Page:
Developers at Allegorithmic wanted to easily check out source code, configure it, compile it and run it on their favorite platforms with their favorite integrated development environments (IDEs). They also wanted to maintain only one build file. Thus, the new build process needed to incorporate a fully reproducible and cross-platform build environment that could support Windows, Mac OS X and Linux without maintaining handcrafted, platform-specific scripts. The build process also needed to produce a stand-alone package that could be distributed without worrying about dependencies. The process had to be customizable, and it had to be able to generate documentation from source code, copy files at build time and use external pre-processing tools. In addition, the process had to easily handle third-party libraries. To accomplish this, the build system had to contain the correct versions of the libraries.
Since the software that Allegorithmic planned to develop would depend on Qt, QMake was initially implemented to achieve these objectives. Unfortunately, QMake did not suit the requirements due to its poor documentation and slow performance. Allegorithmic developers were unable to find a satisfactory way to use QMake to manage dependencies.
Allegorithmic next considered CMake as a candidate. Many of the third-party libraries that the company used were already compiled with CMake, and/or they provided CMake configuration files. Additionally, some of the developers at Allegorithmic had experience with CMake, and they were happy with the results. Allegorithmic found that CMake was able to fulfill all of its requirements. The company successfully implemented a new build process that used CMake.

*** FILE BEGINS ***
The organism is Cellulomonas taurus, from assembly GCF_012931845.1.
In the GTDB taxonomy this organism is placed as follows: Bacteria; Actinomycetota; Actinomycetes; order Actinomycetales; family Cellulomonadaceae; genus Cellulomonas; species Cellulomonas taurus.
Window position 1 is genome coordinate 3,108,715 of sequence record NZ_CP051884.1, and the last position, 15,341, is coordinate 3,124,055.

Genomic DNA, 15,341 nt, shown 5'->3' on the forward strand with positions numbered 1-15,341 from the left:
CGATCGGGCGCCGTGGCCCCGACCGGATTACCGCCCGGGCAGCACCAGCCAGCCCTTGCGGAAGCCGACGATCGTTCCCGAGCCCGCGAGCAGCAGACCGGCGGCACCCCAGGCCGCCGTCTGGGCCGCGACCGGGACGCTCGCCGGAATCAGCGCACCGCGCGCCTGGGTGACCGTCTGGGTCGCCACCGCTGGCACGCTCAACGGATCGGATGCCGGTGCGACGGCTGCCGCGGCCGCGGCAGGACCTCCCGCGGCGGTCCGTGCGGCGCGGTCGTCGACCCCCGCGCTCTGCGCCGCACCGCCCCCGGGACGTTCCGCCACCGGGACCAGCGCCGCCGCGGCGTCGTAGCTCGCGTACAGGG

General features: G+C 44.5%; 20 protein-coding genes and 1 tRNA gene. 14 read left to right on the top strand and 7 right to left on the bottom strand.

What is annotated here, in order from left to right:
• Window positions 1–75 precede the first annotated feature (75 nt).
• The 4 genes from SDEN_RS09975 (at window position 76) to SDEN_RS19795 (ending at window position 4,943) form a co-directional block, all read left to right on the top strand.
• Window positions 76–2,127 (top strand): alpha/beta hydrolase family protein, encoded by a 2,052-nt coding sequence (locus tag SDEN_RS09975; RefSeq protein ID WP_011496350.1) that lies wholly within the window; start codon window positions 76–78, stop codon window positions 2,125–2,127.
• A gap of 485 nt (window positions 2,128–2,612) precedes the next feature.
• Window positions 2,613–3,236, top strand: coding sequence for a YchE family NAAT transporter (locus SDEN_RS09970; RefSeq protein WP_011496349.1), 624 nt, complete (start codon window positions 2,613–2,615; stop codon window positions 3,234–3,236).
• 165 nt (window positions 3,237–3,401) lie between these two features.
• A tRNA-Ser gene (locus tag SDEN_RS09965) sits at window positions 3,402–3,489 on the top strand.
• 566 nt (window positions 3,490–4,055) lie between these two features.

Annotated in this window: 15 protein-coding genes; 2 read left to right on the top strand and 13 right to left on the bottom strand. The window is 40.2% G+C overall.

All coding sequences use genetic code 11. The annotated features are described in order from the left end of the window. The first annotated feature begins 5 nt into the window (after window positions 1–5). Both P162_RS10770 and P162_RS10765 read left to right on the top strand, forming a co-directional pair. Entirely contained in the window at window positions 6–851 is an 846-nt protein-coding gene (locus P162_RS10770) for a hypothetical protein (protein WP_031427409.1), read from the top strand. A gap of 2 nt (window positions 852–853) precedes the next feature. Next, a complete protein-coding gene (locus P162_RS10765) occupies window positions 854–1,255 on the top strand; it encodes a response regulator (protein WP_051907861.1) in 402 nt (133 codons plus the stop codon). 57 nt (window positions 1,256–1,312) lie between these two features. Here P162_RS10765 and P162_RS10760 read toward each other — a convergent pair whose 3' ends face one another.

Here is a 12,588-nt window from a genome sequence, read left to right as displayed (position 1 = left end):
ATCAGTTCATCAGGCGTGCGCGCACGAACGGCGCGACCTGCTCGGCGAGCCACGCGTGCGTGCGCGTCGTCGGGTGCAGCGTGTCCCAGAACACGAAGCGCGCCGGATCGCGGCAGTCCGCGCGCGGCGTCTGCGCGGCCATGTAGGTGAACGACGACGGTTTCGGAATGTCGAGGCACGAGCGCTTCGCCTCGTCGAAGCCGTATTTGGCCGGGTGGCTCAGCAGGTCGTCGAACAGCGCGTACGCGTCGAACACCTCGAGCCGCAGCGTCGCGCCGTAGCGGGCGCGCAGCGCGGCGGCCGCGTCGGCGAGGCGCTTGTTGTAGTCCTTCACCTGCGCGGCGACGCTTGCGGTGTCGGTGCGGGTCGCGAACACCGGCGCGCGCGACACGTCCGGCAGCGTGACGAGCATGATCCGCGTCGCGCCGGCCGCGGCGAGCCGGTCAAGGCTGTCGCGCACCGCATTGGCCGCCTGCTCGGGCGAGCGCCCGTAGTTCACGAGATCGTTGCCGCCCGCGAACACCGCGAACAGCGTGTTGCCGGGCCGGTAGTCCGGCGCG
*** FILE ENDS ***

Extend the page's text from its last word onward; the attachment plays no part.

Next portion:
Managing Third-party Libraries
Managing third-party libraries for a cross-platform project is a nightmare in C++. Each project uses different versions of compilers, different compilation options and different versions of libraries, which makes it complicated to maintain binary packages for each permutation. The solution is to build the libraries as part of a project to guarantee that the binaries are fully compatible with the project. These library sources are directly referenced in the source tree of the project, which ensures the availability of any given version of the project.
To link the library sources to a particular version of Substance Painter, Allegorithmic relies on the ExternalProject function of CMake. This function defines the necessary steps to download, configure, build, install and test external libraries. Allegorithmic only uses the steps to build and install the libraries. It employs Git submodules to download the appropriate versions of third-party sources.